Biden accelerates Covid vaccine plan for all US adults
ALEXANDRIA, VIRGINIA - President Joe Biden declared on Tuesday that every adult in the United States would be able to get vaccinated against the coronavirus within two weeks, pushing forward the original May 1 deadline for the open season for inoculations by two weeks.
There will be no more perplexing rules. There will be no more perplexing limits, Biden said at the White House, declaring that by May 19, anyone "18 or older" will be qualified to be vaccinated.
The president's decision comes as the nation is seeing its fourth surge in COVID-19 outbreaks, including an uptick in infections among young adults.
"We aren't at the finish line," Biden cautioned. "We still have a lot of work to do. We're still in a life and death race against this virus."
With development toward the coronavirus stalling in the United States, President Biden visited a pop-up inoculation site 12 kilometers south of the White House earlier Tuesday afternoon, where he stressed the need for an expanded vaccination drive.
"When you go home, get all your friends, tell them to get a shot when they can," Biden said to those inside a chapel of the Virginia Theological Seminary waiting to be vaccinated.
New coronavirus cases have increased by 7% in the last week relative to the previous seven-day duration. Hospitalizations have risen by 3%, although coronavirus deaths have been confirmed to be significantly lower, at about 800 a day.
The increase in infections is being attributed to the relaxation of mask-wearing requirements, increased attendance at public events, increased domestic travel, and the emergence of more contagious variants of the virus.
"They are more virulent," Biden said at the inoculation site of the new COVID-19 strains. "They are more dangerous, but the vaccines work on all of them."
The White House and health authorities are trying to keep the message of continued caution prevalent following a grueling 13-month stretch of being restrained by and afraid of the coronavirus.
"It is very difficult for people to keep two notions in their minds at the same time. The vaccinations are good, they're protecting a lot of people, but I still have to be wearing my mask and being very careful — social distancing," said Dr. William Schaffner, a professor of preventive medicine at the Vanderbilt University School of Medicine. "We need to ask people to do that for a few more months."
Virginia, like almost every other state, had recently declared that anyone 16 and over would be qualified for shots by the middle of this month, ahead of the White House's prior deadline.
However, in the state's northernmost district, an affluent area that is home to many federal government employees, the availability of COVID-19 vaccines has been outstripped by demand.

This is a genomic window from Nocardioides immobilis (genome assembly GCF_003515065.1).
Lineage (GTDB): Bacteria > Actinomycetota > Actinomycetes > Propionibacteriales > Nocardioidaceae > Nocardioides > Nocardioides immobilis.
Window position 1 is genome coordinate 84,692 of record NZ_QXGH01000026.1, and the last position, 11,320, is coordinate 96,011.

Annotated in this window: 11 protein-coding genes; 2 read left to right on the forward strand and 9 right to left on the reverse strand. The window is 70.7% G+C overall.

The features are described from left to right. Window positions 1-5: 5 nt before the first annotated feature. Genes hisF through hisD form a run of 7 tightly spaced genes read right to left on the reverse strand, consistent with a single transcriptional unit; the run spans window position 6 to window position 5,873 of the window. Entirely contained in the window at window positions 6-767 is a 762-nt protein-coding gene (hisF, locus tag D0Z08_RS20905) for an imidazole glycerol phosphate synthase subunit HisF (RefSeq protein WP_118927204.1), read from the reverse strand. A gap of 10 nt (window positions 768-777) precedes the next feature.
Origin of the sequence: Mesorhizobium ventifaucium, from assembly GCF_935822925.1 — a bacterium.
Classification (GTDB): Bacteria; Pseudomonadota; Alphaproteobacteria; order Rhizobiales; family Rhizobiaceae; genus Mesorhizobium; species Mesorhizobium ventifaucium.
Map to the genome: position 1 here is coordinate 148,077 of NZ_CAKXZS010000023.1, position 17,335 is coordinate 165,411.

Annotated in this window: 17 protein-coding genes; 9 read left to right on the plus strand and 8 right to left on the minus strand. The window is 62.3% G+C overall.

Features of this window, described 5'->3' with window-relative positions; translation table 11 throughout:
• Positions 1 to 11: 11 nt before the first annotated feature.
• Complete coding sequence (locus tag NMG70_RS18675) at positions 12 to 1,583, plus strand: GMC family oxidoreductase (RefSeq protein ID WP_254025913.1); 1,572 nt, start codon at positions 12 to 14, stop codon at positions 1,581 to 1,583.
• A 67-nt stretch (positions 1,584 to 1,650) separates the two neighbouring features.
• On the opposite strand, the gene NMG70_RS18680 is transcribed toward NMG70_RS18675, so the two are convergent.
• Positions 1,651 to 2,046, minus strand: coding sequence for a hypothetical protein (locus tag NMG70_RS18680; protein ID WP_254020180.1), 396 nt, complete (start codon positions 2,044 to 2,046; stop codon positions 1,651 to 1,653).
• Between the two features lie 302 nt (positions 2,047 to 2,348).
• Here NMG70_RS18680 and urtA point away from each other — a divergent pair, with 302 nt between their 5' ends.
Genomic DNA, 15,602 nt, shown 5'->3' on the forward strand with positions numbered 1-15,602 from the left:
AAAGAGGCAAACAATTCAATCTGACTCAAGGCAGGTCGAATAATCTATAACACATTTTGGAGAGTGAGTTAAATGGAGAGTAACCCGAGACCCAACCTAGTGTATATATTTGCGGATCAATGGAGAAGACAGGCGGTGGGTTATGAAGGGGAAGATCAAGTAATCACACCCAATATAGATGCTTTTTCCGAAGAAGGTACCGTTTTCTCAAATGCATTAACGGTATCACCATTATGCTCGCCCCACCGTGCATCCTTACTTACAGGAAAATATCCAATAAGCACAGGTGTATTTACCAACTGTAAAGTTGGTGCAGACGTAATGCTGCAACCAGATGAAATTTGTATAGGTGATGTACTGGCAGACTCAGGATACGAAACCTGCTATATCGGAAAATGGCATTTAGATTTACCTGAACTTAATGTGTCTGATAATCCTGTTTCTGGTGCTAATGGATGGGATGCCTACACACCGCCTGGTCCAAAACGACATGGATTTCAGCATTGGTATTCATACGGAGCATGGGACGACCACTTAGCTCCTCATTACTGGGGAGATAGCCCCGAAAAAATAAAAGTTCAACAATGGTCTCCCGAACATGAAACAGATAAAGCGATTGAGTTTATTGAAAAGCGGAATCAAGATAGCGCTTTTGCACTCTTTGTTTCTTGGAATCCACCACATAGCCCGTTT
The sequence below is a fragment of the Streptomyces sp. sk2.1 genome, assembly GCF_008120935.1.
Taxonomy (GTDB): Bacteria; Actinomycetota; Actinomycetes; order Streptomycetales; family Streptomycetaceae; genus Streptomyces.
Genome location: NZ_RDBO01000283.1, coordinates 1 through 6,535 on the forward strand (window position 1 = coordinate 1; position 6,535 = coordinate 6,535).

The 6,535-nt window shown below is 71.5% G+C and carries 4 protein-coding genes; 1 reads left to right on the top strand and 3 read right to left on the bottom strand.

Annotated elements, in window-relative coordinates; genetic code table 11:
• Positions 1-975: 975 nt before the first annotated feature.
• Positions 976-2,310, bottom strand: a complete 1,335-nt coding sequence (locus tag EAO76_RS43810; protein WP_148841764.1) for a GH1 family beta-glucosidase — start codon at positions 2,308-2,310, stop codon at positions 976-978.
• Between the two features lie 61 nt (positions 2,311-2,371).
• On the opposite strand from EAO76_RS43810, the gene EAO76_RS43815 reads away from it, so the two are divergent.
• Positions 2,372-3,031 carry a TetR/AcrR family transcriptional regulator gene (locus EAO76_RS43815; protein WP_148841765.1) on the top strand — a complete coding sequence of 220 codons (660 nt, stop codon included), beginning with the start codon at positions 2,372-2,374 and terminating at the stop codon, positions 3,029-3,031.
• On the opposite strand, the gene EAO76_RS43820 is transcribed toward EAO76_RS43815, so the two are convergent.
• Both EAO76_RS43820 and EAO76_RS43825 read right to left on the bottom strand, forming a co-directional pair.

"We're going to need significantly more doses coming to Northern Virginia to prosper and achieve the governor's target," said Jeff McKay, chairman of the county board in Fairfax County, the state's most populous jurisdiction.
Meanwhile, in Virginia, a tier of critical employees known as 1c — a large community that includes restaurant workers, garbage haulers, hairstylists, attorneys, and accountants — has been eligible for vaccinations in rural districts but not in the state's most populous region in the north.
In the Washington area, many doses have been reserved for difficult-to-reach and elderly patients, although those who were eager to get vaccinated were unable to do so.
Having enough vaccine to inoculate all American adults within weeks is one accomplishment; having those who are unwilling to get the shot injected into their arms is another, phenomenon known as vaccine hesitancy.
"All of us as individuals need to reach out to people who are hesitant in any way that we can, and then listen to what those person's concerns are, respond to them to try and make them comfortable and reassure that vaccination is safe," Schaffner, a past president of the National Foundation for Infectious Diseases, told VOA.
According to the White House, more than 150 million shots have been administered in the United States, and nearly a third of the total U.S. population and about 40% of the adult population has received at least one dose, and nearly one-fifth of the total population is fully vaccinated for one of the three vaccines that have been granted emergency use authorization by the FEMA.
Once the latest eligibility deadline arrives in two weeks, all adults will be able to book appointments for their vaccines at neighborhood health clinics, hospitals, drive-through injection sites in parking lots, and other locations.
The coronavirus has killed over 555,000 people and sickened over 30.8 million people in the United States, the highest recorded number for any country.
"This has been a long and difficult journey for the American public," White House press secretary Jen Psaki told reporters earlier Tuesday, cautioning against mass public gatherings. "We need to hang together. We need to remain vigilant."
During his visit to the Virginia vaccine site, Biden told inoculators that the United States will "pretty soon" have enough doses to share with the rest of the planet.
"We need to solve it around the world," explained the president. "You can't build a wall or a fence high enough to keep out the virus."
Other nations have lobbied Washington for vaccination doses, but the Biden administration has consistently confirmed that the first priority is to ensure that Americans are immunized.
VOA's Patsy Widakuswara contributed to this report.